Library of Congress: New Online: Branch Rickey Scouting Reports. “Opening day for Major League Baseball took place last week, on March 29—the earliest opening date in MLB history, excepting for special international events. This year’s opening day also marked the first time in 50 years that a full slate of games was scheduled for the first day. The Library of Congress is marking the beginning of the 2018 season by posting a series of scouting reports compiled by Branch Rickey (1881–1965), a former player, manager and baseball executive, best known as the man responsible for bringing Jackie Robinson into Major League Baseball in 1947, thereby breaking baseball’s long-established color barrier.”
PC World: How to watch Major League Baseball online
. “Major League Baseball has always presented the biggest hurdle for sports-loving cable-cutters. Unlike the NFL, which still airs the bulk of its games on broadcast TV channels, MLB is a predominantly cable league. Of the six networks hosting nationally aired games over the 2018 season, only Fox can be accessed over the air.”
CNET: Facebook gets exclusive rights to stream 25 MLB games. “Facebook wants baseball fans to turn off their TVs and instead log on to its social network. The company said Friday it signed a deal with Major League Baseball to exclusively stream 25 games this season on Facebook. It’s the first time the social network has gotten access to games from a major sports league that won’t be shown on TV or anywhere else. The terms of the deal weren’t disclosed.”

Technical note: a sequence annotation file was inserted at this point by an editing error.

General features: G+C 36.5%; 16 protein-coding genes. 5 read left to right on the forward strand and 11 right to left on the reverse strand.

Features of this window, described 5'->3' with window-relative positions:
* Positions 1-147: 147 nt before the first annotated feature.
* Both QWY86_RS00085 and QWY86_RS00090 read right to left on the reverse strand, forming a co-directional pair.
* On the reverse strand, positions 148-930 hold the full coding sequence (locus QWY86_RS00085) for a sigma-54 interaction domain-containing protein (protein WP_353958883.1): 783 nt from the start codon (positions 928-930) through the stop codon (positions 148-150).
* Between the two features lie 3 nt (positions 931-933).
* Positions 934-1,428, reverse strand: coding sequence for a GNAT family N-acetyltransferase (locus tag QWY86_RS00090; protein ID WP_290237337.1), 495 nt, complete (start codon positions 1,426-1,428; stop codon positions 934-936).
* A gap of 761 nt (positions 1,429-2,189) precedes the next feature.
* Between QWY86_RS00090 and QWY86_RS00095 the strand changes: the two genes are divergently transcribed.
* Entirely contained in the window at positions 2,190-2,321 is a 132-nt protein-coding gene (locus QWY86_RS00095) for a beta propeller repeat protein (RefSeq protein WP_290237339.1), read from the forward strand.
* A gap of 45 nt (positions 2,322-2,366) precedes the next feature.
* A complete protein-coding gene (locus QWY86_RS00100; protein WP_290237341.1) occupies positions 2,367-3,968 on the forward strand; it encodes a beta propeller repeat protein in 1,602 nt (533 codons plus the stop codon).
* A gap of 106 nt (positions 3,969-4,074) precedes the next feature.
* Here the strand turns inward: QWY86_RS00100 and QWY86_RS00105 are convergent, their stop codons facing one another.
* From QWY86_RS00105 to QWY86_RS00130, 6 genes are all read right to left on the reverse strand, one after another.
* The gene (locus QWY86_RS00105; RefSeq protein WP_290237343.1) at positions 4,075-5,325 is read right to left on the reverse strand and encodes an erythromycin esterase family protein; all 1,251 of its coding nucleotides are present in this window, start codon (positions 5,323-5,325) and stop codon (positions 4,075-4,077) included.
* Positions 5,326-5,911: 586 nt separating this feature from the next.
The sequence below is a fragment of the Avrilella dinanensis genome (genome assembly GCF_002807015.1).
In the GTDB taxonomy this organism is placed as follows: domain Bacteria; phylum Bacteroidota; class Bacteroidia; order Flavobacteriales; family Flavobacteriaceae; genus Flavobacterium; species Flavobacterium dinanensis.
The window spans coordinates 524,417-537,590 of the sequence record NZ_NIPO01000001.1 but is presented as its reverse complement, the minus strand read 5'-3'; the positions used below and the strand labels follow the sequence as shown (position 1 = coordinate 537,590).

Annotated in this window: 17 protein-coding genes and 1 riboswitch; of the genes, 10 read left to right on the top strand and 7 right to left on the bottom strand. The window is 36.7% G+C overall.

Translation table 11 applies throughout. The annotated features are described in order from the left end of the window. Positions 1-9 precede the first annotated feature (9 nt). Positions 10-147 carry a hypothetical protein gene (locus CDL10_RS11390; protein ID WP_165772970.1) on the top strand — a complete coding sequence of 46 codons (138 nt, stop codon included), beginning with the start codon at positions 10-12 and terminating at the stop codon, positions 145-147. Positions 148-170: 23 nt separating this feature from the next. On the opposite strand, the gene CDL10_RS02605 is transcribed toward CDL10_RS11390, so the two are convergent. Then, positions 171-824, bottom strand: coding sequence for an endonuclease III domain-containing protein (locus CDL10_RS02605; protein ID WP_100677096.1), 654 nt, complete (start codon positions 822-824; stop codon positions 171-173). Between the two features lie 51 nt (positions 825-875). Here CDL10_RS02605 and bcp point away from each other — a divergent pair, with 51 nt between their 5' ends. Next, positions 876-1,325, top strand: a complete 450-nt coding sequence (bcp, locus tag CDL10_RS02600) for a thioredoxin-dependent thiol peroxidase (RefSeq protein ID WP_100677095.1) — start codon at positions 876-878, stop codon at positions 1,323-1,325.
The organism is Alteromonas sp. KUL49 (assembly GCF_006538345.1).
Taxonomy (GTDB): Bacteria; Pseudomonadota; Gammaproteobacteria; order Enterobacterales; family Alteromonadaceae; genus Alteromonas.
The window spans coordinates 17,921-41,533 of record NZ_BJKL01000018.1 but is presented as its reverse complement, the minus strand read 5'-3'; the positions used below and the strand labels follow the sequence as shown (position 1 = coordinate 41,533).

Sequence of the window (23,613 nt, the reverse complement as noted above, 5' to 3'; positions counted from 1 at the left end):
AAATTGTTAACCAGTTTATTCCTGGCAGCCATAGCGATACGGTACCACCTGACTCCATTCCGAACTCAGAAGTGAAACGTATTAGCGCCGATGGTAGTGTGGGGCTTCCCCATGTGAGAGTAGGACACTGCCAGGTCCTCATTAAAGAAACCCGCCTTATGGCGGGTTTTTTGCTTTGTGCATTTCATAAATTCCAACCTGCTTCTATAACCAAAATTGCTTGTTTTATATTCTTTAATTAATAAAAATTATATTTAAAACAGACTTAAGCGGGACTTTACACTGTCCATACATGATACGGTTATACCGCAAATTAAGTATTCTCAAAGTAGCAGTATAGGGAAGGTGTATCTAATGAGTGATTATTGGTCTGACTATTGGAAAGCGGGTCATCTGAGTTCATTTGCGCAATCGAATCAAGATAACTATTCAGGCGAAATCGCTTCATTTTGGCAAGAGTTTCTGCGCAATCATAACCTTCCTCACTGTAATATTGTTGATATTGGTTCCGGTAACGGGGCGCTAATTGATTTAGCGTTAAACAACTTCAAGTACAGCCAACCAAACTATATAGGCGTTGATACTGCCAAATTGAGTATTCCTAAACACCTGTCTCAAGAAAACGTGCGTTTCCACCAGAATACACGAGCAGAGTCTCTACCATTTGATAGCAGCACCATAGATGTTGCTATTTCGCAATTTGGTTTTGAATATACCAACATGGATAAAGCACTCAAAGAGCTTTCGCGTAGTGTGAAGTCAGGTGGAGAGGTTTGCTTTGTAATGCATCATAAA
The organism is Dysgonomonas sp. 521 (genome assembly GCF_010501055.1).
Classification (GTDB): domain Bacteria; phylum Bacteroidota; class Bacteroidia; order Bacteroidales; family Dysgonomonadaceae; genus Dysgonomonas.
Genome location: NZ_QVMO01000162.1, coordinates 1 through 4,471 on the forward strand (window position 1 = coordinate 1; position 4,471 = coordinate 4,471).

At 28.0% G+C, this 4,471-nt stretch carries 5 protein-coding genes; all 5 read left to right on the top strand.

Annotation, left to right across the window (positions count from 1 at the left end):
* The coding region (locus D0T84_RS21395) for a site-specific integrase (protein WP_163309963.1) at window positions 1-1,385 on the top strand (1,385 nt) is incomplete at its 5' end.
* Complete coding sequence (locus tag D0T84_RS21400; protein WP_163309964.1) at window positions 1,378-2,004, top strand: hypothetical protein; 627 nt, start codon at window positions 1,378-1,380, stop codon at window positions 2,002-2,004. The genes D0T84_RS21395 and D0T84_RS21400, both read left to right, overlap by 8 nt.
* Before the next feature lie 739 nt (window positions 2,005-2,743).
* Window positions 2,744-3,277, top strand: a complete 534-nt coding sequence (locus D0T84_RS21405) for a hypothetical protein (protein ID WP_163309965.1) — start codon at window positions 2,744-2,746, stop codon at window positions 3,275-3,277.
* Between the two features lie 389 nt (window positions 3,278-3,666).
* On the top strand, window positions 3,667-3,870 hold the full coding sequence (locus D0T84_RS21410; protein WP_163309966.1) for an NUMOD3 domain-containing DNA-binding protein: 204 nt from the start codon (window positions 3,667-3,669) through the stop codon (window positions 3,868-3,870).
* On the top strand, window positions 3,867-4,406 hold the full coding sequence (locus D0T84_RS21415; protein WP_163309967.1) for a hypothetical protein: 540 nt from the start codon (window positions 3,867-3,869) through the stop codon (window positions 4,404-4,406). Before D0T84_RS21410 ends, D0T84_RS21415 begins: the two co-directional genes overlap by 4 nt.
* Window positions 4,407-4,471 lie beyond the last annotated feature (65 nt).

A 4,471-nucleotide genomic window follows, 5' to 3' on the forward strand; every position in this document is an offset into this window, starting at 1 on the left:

New-to-me: a database of baseball pitcher GIFs. “Pitcher List is a baseball analytics site created by Nick Pollack. It houses the Pitcher GIF database, which features GIFs of every pitcher’s repertoire in the majors, and weekly rankings of the top fantasy players each week.”
DZone: Google Big Query Meets SQLite: The Business of Baseball Games. “Baseball is America’s greatest past time. Let’s blend attendance data at baseball games from Google Big Query with weather data from SQLite for some interesting insights…. In this blog series, we’ll be experimenting with the most interesting blends of data and tools. Whether it’s mixing traditional sources with modern data lakes, open-source DevOps on the cloud with protected internal legacy tools, SQL with NoSQL, web-wisdom-of-the-crowd with in-house handwritten notes, or IoT sensor data with idle chatting, we’re curious to find out: will they blend?” This article is really, really interesting and really, really technical.
New-to-me: a database of statues of sports figures around the world. From the About page: “The Sporting Statues Project records and researches statues of sportsmen and women around the world. Since 2010 we have published academic papers and magazine articles, and collected information on over 600 statues.” The site has a number of different sections, including one for statues of baseball players in the US.
Bloomberg: YouTube Seeks Web-TV Boost Via World Series Sponsorship. “Google’s YouTube has signed on as the presenting sponsor for the 2017 World Series, the first national advertising campaign for the company’s cable-like video offering since its March debut. YouTube will run commercials for YouTube TV during the fall classic, which will air on Fox in late October, as well as ads across Major League Baseball’s websites, apps and stadiums, the company said Tuesday in a statement. “